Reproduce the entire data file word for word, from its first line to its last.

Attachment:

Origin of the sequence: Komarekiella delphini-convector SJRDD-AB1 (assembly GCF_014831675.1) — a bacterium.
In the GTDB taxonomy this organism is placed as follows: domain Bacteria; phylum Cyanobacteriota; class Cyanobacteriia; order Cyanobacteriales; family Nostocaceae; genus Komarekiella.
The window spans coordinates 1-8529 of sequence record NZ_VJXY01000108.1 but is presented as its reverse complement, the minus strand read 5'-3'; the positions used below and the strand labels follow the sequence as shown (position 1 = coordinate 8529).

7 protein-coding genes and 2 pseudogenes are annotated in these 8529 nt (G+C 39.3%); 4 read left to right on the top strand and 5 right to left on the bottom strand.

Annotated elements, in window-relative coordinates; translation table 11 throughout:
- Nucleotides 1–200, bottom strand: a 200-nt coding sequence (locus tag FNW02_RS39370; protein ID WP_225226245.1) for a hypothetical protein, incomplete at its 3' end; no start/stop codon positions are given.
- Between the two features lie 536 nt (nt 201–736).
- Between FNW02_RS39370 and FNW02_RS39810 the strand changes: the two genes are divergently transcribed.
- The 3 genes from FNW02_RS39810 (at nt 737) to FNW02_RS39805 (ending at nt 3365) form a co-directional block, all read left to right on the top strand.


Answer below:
Origin of the sequence: Komarekiella delphini-convector SJRDD-AB1 (assembly GCF_014831675.1) — a bacterium.
In the GTDB taxonomy this organism is placed as follows: domain Bacteria; phylum Cyanobacteriota; class Cyanobacteriia; order Cyanobacteriales; family Nostocaceae; genus Komarekiella.
The window spans coordinates 1-8529 of sequence record NZ_VJXY01000108.1 but is presented as its reverse complement, the minus strand read 5'-3'; the positions used below and the strand labels follow the sequence as shown (position 1 = coordinate 8529).

7 protein-coding genes and 2 pseudogenes are annotated in these 8529 nt (G+C 39.3%); 4 read left to right on the top strand and 5 right to left on the bottom strand.

Annotated elements, in window-relative coordinates; translation table 11 throughout:
- Nucleotides 1–200, bottom strand: a 200-nt coding sequence (locus tag FNW02_RS39370; protein ID WP_225226245.1) for a hypothetical protein, incomplete at its 3' end; no start/stop codon positions are given.
- Between the two features lie 536 nt (nt 201–736).
- Between FNW02_RS39370 and FNW02_RS39810 the strand changes: the two genes are divergently transcribed.
- The 3 genes from FNW02_RS39810 (at nt 737) to FNW02_RS39805 (ending at nt 3365) form a co-directional block, all read left to right on the top strand.